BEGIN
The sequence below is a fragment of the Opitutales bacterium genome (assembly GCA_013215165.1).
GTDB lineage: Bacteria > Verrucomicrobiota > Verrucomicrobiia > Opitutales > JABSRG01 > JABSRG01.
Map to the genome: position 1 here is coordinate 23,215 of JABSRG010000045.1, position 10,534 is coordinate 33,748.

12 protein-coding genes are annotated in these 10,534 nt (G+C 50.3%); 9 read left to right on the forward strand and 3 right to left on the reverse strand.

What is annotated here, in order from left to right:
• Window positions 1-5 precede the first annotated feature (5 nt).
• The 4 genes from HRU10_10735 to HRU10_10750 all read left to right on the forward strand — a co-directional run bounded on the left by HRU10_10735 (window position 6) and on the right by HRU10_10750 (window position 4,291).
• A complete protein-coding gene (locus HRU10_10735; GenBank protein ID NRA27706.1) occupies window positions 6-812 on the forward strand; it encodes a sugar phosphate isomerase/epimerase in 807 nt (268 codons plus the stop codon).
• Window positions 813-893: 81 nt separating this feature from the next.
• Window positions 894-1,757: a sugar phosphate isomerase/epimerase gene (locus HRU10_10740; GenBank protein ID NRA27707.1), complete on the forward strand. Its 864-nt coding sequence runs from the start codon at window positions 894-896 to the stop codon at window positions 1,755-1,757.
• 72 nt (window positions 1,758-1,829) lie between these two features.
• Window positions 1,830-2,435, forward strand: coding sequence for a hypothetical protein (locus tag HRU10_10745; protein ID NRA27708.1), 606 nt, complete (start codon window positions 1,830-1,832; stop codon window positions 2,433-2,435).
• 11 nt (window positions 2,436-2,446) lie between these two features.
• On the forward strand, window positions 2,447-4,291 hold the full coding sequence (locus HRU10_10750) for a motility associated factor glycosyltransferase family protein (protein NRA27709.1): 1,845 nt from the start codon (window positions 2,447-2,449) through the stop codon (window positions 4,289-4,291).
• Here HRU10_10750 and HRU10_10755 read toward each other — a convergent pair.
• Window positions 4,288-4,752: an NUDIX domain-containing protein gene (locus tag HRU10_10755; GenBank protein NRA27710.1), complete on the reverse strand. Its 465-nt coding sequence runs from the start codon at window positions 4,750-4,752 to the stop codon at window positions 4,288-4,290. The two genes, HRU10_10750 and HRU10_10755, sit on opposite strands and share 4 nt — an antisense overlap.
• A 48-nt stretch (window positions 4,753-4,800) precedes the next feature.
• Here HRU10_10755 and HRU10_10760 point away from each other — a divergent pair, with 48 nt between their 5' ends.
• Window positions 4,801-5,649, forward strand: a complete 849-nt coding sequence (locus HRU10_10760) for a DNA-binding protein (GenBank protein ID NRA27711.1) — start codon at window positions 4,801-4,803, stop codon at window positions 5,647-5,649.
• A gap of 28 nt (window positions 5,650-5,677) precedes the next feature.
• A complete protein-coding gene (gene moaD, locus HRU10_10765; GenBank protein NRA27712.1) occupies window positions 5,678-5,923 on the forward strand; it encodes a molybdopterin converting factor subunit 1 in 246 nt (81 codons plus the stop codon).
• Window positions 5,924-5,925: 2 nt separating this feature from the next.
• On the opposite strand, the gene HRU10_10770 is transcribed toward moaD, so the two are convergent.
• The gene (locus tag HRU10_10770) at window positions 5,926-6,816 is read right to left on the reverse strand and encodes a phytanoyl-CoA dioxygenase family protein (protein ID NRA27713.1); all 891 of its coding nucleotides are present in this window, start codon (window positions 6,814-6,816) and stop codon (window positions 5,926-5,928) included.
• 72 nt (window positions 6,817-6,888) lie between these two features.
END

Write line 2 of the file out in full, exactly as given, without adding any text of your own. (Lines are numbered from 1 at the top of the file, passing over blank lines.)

GTDB lineage: Bacteria > Verrucomicrobiota > Verrucomicrobiia > Opitutales > JABSRG01 > JABSRG01.